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What causes severe joint pain after chemo and radiation therapy for cervical cancer?

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Posted on Wed, 18 Mar 2015
Question: extreme joint pain following chemo and radiation nearly a year ago for cervical cancer. blood test are all normal. No showing off lupus, arthritis, ..or anything... only levels of inflammation. I did some physical therapy, but they released me because I don't have an actual diagnosis. sometimes feel like no one believes me. what could cause this?
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Answered by Dr. Monish De (4 hours later)
Brief Answer:
osteoporosis.

Detailed Answer:
Hi

Extreme joint pain following chemotherapy and radiation is caused by thinning of the bones which is called osteoporosis.

I will advise you to avoid tobacco products, eat foods which are rich in calcium and vitamin D, do regular physical activity and limit the amount of alcohol you drink.

You need to do a bone mineral density (BMD) test which measures how much calcium and other types of minerals are present in your bones to confirm osteoporosis.

For extreme joint pain you can apply buprenorphine transdermal 5 mg patch locally.

You can apply one patch to a dry non-irritated non hairy area of your skin on your upper body such as your chest, upper back, or the outside of your arms.

Leave it in place for seven days and then remove it and replace it with a new patch but apply the replacement patch to a different area of skin on your upper body.

Avoid using the area from where you have removed the patch for at least three weeks. Continue to replace your patches once a week, on the same day of the week.

You need a doctors prescription for the patch.

Regards

DR DE


Above answer was peer-reviewed by : Dr. Pradeep Vitta
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Answered by
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Dr. Monish De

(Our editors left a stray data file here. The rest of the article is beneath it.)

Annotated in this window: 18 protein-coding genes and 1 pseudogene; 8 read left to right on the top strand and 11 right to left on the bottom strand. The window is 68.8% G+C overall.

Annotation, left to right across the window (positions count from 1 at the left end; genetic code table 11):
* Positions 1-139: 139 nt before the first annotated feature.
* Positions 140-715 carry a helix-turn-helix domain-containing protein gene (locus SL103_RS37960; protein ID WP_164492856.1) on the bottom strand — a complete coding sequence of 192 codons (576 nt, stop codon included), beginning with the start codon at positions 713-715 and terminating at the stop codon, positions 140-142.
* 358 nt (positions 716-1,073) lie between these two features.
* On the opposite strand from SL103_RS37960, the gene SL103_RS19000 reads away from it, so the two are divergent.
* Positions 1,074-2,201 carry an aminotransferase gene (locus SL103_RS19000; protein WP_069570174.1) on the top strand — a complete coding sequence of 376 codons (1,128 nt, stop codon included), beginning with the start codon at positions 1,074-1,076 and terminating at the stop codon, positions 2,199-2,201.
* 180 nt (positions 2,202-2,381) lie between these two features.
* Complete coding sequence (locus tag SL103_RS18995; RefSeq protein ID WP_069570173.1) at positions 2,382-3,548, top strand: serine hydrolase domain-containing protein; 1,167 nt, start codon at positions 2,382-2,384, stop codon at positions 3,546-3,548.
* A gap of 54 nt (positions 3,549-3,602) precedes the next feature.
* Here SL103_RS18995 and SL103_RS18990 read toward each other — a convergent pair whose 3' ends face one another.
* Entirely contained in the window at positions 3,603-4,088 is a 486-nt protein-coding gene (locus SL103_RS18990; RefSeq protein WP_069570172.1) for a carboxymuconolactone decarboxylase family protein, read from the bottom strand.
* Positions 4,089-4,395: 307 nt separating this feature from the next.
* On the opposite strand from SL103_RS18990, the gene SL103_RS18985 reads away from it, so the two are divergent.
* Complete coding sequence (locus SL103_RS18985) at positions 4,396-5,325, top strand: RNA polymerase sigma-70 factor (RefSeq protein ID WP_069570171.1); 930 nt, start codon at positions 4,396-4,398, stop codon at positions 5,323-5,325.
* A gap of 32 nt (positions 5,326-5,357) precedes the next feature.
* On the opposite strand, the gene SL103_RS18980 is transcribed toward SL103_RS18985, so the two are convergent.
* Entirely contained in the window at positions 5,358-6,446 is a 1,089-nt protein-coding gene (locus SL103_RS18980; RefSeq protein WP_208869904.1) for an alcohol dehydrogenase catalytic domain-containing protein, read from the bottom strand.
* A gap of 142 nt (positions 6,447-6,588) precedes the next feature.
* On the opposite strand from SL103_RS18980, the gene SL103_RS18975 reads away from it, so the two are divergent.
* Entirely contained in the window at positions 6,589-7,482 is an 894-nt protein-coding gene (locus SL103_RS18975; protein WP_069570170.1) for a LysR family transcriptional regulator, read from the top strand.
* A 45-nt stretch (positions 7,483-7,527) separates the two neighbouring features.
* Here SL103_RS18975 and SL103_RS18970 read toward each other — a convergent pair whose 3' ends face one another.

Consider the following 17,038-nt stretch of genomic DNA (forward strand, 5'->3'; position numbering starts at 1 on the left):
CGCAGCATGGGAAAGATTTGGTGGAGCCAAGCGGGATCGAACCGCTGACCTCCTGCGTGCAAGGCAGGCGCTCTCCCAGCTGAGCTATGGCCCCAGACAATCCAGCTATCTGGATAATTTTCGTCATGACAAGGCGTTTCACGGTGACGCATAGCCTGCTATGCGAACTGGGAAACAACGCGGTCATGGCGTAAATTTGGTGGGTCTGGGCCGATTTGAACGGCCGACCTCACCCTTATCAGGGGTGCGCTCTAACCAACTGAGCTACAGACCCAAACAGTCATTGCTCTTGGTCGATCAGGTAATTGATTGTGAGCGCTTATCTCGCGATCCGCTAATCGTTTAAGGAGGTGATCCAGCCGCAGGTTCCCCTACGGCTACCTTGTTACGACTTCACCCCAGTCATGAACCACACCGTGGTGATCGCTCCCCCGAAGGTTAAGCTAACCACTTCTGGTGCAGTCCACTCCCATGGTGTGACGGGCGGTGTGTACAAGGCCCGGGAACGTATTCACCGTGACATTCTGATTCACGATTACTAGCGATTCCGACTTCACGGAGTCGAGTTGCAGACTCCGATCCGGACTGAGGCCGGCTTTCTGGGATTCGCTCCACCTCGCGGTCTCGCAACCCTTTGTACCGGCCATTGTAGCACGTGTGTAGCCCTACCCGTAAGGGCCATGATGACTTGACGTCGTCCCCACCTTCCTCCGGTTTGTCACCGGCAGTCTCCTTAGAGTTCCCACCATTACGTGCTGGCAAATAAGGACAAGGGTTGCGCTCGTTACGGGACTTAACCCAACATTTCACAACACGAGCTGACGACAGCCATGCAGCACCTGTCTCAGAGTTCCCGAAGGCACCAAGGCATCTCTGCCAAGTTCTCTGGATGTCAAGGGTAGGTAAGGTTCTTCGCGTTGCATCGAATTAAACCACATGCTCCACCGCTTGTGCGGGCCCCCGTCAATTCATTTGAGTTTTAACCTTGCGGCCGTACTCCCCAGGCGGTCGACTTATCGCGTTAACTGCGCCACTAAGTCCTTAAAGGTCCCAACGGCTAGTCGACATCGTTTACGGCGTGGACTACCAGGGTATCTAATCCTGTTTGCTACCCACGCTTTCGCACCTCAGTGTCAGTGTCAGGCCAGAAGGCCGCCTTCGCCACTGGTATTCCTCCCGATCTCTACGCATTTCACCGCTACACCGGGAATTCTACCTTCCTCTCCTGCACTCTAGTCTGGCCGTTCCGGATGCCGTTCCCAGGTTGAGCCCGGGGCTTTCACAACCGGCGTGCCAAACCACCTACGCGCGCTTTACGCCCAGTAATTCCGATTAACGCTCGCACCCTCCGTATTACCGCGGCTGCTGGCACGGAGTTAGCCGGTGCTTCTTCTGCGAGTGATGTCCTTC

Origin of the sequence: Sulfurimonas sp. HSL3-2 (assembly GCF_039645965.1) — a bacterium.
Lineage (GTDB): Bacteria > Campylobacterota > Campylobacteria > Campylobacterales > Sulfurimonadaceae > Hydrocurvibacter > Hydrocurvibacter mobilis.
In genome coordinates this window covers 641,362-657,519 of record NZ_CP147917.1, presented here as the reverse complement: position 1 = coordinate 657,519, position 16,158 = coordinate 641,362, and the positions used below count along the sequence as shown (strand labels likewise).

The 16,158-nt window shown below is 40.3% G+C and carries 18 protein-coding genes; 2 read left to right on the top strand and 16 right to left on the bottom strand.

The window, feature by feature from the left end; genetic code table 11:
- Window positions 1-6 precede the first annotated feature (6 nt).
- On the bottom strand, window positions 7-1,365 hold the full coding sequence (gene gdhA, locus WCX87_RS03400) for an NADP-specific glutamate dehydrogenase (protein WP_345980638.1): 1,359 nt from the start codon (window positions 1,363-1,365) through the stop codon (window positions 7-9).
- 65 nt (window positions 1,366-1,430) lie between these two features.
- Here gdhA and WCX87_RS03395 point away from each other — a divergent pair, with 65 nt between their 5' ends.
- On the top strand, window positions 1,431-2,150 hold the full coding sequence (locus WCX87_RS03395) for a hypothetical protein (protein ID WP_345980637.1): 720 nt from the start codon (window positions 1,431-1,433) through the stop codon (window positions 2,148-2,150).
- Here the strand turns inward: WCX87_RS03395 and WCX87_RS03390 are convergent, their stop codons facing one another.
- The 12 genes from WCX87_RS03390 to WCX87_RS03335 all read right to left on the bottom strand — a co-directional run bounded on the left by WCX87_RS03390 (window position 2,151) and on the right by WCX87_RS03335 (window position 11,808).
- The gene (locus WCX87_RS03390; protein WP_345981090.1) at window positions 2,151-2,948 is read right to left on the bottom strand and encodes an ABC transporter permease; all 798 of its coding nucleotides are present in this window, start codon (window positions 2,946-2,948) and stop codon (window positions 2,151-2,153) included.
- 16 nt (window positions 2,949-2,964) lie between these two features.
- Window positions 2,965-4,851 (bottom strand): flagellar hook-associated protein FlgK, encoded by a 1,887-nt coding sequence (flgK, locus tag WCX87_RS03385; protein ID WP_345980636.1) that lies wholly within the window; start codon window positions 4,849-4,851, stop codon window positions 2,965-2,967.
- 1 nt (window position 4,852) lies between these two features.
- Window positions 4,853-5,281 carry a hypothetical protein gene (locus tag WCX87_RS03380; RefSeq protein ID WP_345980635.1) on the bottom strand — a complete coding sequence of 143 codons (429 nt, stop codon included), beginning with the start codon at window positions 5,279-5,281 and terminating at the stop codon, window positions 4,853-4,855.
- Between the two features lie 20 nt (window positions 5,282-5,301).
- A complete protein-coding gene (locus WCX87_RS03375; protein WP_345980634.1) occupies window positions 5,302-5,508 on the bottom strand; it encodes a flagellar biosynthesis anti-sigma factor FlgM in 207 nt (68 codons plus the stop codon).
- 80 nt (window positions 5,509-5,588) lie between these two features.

Oncologist

Practicing since :2004

Answered : 2233 Questions

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What causes severe joint pain after chemo and radiation therapy for cervical cancer?

Brief Answer: osteoporosis. Detailed Answer: Hi Extreme joint pain following chemotherapy and radiation is caused by thinning of the bones which is called osteoporosis. I will advise you to avoid tobacco products, eat foods which are rich in calcium and vitamin D, do regular physical activity and limit the amount of alcohol you drink. You need to do a bone mineral density (BMD) test which measures how much calcium and other types of minerals are present in your bones to confirm osteoporosis. For extreme joint pain you can apply buprenorphine transdermal 5 mg patch locally. You can apply one patch to a dry non-irritated non hairy area of your skin on your upper body such as your chest, upper back, or the outside of your arms. Leave it in place for seven days and then remove it and replace it with a new patch but apply the replacement patch to a different area of skin on your upper body. Avoid using the area from where you have removed the patch for at least three weeks. Continue to replace your patches once a week, on the same day of the week. You need a doctors prescription for the patch. Regards DR DE